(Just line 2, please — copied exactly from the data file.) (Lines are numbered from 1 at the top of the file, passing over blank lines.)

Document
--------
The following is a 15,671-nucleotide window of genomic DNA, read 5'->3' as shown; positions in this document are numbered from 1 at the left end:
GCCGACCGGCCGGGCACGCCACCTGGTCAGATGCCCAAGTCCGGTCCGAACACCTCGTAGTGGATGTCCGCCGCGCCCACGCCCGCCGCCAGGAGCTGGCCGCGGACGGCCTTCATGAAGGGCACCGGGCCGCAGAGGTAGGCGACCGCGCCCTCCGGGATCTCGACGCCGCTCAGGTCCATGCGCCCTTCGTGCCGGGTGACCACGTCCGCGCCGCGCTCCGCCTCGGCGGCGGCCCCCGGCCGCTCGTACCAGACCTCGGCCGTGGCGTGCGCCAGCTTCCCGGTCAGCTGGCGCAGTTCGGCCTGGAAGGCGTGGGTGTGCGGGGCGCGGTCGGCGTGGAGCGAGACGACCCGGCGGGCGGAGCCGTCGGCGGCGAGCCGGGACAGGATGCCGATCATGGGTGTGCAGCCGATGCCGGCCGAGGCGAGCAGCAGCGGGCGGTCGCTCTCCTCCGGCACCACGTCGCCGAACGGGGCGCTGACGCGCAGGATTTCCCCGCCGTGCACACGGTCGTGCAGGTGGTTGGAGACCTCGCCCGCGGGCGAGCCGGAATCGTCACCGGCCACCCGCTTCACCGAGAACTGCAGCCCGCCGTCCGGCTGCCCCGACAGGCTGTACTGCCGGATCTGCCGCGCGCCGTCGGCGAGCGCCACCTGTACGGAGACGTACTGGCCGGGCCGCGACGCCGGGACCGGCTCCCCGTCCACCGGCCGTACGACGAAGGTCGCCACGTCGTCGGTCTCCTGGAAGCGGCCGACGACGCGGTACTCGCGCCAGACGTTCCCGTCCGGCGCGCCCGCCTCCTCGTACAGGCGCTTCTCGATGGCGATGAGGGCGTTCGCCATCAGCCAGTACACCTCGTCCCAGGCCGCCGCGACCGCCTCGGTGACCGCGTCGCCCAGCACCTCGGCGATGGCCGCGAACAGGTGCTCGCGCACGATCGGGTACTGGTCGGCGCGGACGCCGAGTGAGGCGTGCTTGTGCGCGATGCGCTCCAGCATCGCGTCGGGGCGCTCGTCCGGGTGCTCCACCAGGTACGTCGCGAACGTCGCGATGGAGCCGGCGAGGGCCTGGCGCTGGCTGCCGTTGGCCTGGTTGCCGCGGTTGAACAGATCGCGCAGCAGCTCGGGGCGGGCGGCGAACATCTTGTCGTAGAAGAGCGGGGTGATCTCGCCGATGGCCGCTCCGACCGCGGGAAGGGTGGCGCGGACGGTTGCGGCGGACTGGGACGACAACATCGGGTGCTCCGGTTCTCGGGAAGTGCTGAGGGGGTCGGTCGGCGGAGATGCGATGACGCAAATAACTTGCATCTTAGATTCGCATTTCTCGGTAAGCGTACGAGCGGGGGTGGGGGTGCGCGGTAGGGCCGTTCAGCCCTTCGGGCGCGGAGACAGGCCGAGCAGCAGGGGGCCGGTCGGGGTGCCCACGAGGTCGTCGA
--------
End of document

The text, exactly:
GCCGACCGGCCGGGCACGCCACCTGGTCAGATGCCCAAGTCCGGTCCGAACACCTCGTAGTGGATGTCCGCCGCGCCCACGCCCGCCGCCAGGAGCTGGCCGCGGACGGCCTTCATGAAGGGCACCGGGCCGCAGAGGTAGGCGACCGCGCCCTCCGGGATCTCGACGCCGCTCAGGTCCATGCGCCCTTCGTGCCGGGTGACCACGTCCGCGCCGCGCTCCGCCTCGGCGGCGGCCCCCGGCCGCTCGTACCAGACCTCGGCCGTGGCGTGCGCCAGCTTCCCGGTCAGCTGGCGCAGTTCGGCCTGGAAGGCGTGGGTGTGCGGGGCGCGGTCGGCGTGGAGCGAGACGACCCGGCGGGCGGAGCCGTCGGCGGCGAGCCGGGACAGGATGCCGATCATGGGTGTGCAGCCGATGCCGGCCGAGGCGAGCAGCAGCGGGCGGTCGCTCTCCTCCGGCACCACGTCGCCGAACGGGGCGCTGACGCGCAGGATTTCCCCGCCGTGCACACGGTCGTGCAGGTGGTTGGAGACCTCGCCCGCGGGCGAGCCGGAATCGTCACCGGCCACCCGCTTCACCGAGAACTGCAGCCCGCCGTCCGGCTGCCCCGACAGGCTGTACTGCCGGATCTGCCGCGCGCCGTCGGCGAGCGCCACCTGTACGGAGACGTACTGGCCGGGCCGCGACGCCGGGACCGGCTCCCCGTCCACCGGCCGTACGACGAAGGTCGCCACGTCGTCGGTCTCCTGGAAGCGGCCGACGACGCGGTACTCGCGCCAGACGTTCCCGTCCGGCGCGCCCGCCTCCTCGTACAGGCGCTTCTCGATGGCGATGAGGGCGTTCGCCATCAGCCAGTACACCTCGTCCCAGGCCGCCGCGACCGCCTCGGTGACCGCGTCGCCCAGCACCTCGGCGATGGCCGCGAACAGGTGCTCGCGCACGATCGGGTACTGGTCGGCGCGGACGCCGAGTGAGGCGTGCTTGTGCGCGATGCGCTCCAGCATCGCGTCGGGGCGCTCGTCCGGGTGCTCCACCAGGTACGTCGCGAACGTCGCGATGGAGCCGGCGAGGGCCTGGCGCTGGCTGCCGTTGGCCTGGTTGCCGCGGTTGAACAGATCGCGCAGCAGCTCGGGGCGGGCGGCGAACATCTTGTCGTAGAAGAGCGGGGTGATCTCGCCGATGGCCGCTCCGACCGCGGGAAGGGTGGCGCGGACGGTTGCGGCGGACTGGGACGACAACATCGGGTGCTCCGGTTCTCGGGAAGTGCTGAGGGGGTCGGTCGGCGGAGATGCGATGACGCAAATAACTTGCATCTTAGATTCGCATTTCTCGGTAAGCGTACGAGCGGGGGTGGGGGTGCGCGGTAGGGCCGTTCAGCCCTTCGGGCGCGGAGACAGGCCGAGCAGCAGGGGGCCGGTCGGGGTGCCCACGAGGTCGTCGA